THE BLOG

Leveling the Playing Field: Curbing Cheating in College Admissions

03/03/2014 01:41 pm ET | Updated May 03, 2014
  • James Werner Vice President of Higher Education, DecisionDesk

Early each year, students around the globe wait anxiously for their college acceptance letters. It is the culmination of long hours and hard work spent filling out applications and years of effort throughout high school. For some, their acceptance will not be to the school of their choice -- a harsh reality impacted by the rising numbers of applicants each year. As the applicant pool for college admissions continues to grow, competition for admittance has become fierce. The stress of the application process, combined with pressure from parents, peers and teachers has inevitably led to a certain amount of cheating. In order to ensure that every applicant gets a fair shot at admittance to the university of his or her choice, and that the time and energy spent applying to a school is worth the investment, it is vital that the admissions process safe-guard itself against any possibility of cheating.

The massive amount of information that flows through an admissions office often means that there is no time to double check the facts. The strain on resources, time and funding has led to cracks in the system and increased opportunities for cheating. International applicants, in particular, have taken advantage of the current system to their benefit. Studies estimate that upwards of 90 percent of recommendation letters from certain countries are forged and 50 percent of transcripts are falsified. This malfeasance has posed a challenge for universities, and has negatively impacted the admissions process for prospective students. Those who falsify documents in order to gain admittance rob qualified students of a potential spot in a college's freshman class or graduate program -- as well as damaging the interests of the college itself.

Admission of international applicants, in particular, often hinges upon materials that can be easily falsified. The growing demand for an elite U.S. education has created an arms race that has led to dishonesty in the application process. According to a 2010 report by Zinch China, a consultancy that advises U.S. colleges and universities on China, "8 out of every 10 Chinese undergraduate students use an agent to file their applications. And with such intense competition among agents -- not to mention ambitious students and their overzealous parents -- cheating is rampant." With this rampant misrepresentation, it is difficult to make accurate decisions on which applicants to admit.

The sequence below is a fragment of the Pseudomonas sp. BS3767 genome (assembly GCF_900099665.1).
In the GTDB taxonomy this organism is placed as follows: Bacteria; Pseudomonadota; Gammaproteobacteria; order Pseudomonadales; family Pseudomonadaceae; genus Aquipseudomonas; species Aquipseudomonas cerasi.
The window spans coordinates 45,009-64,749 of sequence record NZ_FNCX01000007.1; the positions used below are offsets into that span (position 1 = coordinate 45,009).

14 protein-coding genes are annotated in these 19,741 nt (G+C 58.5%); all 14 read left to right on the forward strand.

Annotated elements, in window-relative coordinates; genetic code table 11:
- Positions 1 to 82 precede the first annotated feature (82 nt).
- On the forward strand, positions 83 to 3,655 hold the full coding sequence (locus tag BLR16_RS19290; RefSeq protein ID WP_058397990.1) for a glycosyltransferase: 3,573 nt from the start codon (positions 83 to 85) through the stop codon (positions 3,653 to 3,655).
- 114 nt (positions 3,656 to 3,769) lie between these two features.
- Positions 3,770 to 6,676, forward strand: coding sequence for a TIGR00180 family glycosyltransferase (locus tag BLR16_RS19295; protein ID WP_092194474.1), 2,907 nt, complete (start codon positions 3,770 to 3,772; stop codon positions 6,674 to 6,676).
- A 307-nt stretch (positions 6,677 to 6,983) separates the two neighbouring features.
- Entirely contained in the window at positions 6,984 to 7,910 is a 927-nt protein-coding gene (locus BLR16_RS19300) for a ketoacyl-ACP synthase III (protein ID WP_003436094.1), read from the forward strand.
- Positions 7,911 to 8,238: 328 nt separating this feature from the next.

Universities have recognized the need to take action against cheating. Using technology, schools have started building more cheat-proof systems. Integrating video in the application process, for example, is becoming increasingly popular. Whether through candidate uploads or a controlled interviewing platform, universities are increasingly turning towards video for a more holistic view of students. The online publication Inside Higher Ed explains that "colleges are increasingly turning to companies that provide video interviews... that promise, in various ways, to help with vetting and verification."

While not every student will be accepted to his or her top choice university, every applicant should be provided a fair opportunity for consideration. College application numbers continue to grow, and with them the amount of qualified students unfairly denied entry. Applicants who falsify documents for college applications -- and are admitted -- rob honest students of the opportunity to attend the school of their dreams. The onus is now on colleges and universities to level the playing field and to insure a fair and impartial review process. By incorporating technology into the application process, universities are taking a stand against cheating while promoting applicant integrity. Additionally, by granting reviewers enhanced screening tools to holistically review perspective students, universities can insure a more qualified applicant pool, allowing both schools and prospective students to win.